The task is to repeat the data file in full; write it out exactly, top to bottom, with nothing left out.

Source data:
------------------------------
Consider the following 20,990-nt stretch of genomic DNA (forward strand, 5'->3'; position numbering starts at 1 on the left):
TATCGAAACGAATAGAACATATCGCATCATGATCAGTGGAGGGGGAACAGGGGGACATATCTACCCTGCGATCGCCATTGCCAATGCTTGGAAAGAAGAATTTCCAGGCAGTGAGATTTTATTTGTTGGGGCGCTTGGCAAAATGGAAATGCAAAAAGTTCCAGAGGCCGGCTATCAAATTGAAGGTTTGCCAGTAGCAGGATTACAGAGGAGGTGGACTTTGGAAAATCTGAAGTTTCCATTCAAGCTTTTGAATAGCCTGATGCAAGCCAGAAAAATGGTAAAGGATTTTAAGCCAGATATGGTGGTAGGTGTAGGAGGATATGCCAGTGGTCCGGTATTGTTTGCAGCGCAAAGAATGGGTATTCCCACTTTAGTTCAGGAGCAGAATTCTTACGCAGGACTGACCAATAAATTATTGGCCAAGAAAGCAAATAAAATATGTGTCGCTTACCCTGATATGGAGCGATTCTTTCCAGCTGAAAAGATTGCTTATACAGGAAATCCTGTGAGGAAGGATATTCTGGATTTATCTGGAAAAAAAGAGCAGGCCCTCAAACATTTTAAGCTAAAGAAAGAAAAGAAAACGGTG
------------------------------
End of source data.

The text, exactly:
Consider the following 20,990-nt stretch of genomic DNA (forward strand, 5'->3'; position numbering starts at 1 on the left):
TATCGAAACGAATAGAACATATCGCATCATGATCAGTGGAGGGGGAACAGGGGGACATATCTACCCTGCGATCGCCATTGCCAATGCTTGGAAAGAAGAATTTCCAGGCAGTGAGATTTTATTTGTTGGGGCGCTTGGCAAAATGGAAATGCAAAAAGTTCCAGAGGCCGGCTATCAAATTGAAGGTTTGCCAGTAGCAGGATTACAGAGGAGGTGGACTTTGGAAAATCTGAAGTTTCCATTCAAGCTTTTGAATAGCCTGATGCAAGCCAGAAAAATGGTAAAGGATTTTAAGCCAGATATGGTGGTAGGTGTAGGAGGATATGCCAGTGGTCCGGTATTGTTTGCAGCGCAAAGAATGGGTATTCCCACTTTAGTTCAGGAGCAGAATTCTTACGCAGGACTGACCAATAAATTATTGGCCAAGAAAGCAAATAAAATATGTGTCGCTTACCCTGATATGGAGCGATTCTTTCCAGCTGAAAAGATTGCTTATACAGGAAATCCTGTGAGGAAGGATATTCTGGATTTATCTGGAAAAAAAGAGCAGGCCCTCAAACATTTTAAGCTAAAGAAAGAAAAGAAAACGGTG